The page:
But in this, as in so many human affairs, forethought was useless; and the course of events, over which so many weary hours of calculation had been spent, was already tending in a direction wholly unthought of and unexpected. The first indication of this was the increasing illness of Christian.
When Mr. Strafford returned to Moose Island, after his second stay at Cacouna, he had begged Elton, the kind-hearted jailer, to send word to Mrs. Costello if any decided change took place in the prisoner before his return; and as she was known to be his friend and correspondent, this attracted no remark, and was readily promised. A little more than a fortnight before the expected trial, Elton himself came one day to the Cottage, and asked for Mrs. Costello. She received him with an alarm difficult to conceal, and, guessing his errand, asked at once if he had a worse account of his prisoner to send to Mr. Strafford?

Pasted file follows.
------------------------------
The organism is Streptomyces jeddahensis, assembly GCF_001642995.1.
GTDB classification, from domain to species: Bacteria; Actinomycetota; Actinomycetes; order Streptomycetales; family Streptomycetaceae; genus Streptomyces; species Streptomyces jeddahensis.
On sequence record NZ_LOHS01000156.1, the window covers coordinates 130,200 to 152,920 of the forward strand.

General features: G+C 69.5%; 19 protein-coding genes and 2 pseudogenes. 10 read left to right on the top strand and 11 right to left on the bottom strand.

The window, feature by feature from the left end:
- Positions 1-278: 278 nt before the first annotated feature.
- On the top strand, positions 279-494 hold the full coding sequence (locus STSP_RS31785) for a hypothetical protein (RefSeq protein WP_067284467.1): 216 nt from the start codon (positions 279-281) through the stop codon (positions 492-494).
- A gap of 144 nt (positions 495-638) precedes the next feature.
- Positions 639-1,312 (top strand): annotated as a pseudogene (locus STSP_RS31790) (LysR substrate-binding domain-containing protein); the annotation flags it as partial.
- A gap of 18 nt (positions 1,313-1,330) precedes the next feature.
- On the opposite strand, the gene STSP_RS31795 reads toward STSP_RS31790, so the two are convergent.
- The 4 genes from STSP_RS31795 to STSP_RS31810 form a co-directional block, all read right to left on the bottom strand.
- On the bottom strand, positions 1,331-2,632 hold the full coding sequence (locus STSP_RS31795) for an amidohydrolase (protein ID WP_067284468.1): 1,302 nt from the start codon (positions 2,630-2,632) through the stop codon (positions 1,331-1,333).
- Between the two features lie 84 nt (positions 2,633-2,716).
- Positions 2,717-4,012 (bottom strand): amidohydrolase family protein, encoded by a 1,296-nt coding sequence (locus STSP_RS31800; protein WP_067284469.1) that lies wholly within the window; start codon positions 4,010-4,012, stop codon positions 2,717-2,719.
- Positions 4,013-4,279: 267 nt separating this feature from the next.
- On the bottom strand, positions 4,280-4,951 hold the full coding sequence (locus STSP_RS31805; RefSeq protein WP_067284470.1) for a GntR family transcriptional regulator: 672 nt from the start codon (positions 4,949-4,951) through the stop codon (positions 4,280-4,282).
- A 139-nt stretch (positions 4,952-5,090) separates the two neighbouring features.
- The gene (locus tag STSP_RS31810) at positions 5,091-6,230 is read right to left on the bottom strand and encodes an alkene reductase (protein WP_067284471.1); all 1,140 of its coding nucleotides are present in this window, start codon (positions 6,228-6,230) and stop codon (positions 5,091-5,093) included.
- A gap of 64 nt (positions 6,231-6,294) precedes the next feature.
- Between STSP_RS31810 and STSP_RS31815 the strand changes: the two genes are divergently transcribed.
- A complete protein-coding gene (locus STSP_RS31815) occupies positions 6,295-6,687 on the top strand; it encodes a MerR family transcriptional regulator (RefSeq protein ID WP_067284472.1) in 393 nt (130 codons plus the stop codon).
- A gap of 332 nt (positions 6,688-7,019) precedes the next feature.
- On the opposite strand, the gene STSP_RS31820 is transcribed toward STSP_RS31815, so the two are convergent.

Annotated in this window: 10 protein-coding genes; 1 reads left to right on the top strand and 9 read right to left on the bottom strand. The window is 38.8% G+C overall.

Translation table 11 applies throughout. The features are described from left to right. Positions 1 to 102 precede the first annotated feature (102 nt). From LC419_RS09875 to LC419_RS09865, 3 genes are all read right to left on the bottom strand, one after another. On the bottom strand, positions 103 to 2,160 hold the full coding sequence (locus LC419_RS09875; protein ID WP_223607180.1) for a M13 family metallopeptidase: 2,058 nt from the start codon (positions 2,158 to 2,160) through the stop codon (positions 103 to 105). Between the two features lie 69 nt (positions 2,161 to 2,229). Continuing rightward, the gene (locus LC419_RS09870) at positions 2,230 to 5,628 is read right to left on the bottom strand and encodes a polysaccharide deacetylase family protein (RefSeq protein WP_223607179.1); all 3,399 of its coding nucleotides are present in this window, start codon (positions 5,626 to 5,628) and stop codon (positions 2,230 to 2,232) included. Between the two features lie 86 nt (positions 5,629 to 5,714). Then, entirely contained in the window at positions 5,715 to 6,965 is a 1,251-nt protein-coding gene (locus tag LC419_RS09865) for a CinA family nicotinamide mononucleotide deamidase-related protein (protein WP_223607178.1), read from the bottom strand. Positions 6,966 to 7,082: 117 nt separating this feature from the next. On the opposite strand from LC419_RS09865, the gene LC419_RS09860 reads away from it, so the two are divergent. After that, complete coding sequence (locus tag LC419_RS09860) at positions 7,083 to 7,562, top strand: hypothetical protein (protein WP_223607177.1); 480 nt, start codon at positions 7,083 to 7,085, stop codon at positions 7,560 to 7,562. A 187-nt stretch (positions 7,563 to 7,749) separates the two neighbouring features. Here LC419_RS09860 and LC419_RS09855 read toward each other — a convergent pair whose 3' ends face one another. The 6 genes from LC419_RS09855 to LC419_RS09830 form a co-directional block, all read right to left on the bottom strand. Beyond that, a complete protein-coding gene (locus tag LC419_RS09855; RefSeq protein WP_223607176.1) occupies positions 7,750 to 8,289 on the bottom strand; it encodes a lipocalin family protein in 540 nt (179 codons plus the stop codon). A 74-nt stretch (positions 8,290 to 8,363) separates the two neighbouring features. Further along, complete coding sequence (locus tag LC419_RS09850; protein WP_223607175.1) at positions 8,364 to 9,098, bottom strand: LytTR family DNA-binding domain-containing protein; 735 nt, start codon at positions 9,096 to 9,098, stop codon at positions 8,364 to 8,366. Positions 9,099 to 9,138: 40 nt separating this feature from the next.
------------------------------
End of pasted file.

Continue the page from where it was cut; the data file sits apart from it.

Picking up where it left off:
“Well, ma’am,” he answered, “I don’t know whether to call it a worse account or not, considering all things; but he is certainly very ill, poor creature.”
“What is it? Anything new, or only an increase of weakness?”
“Just that, ma’am. Always a fever, and every day less strength to stand against it. The doctor says he can’t last long in the way he’s going on.”
“And can nothing be done?”
“Well, you see, he can’t take food; and more air than he has we can’t give him. It is hard on those that have spent most of their lives out of doors to be shut up anywhere, and naturally he feels stifled.”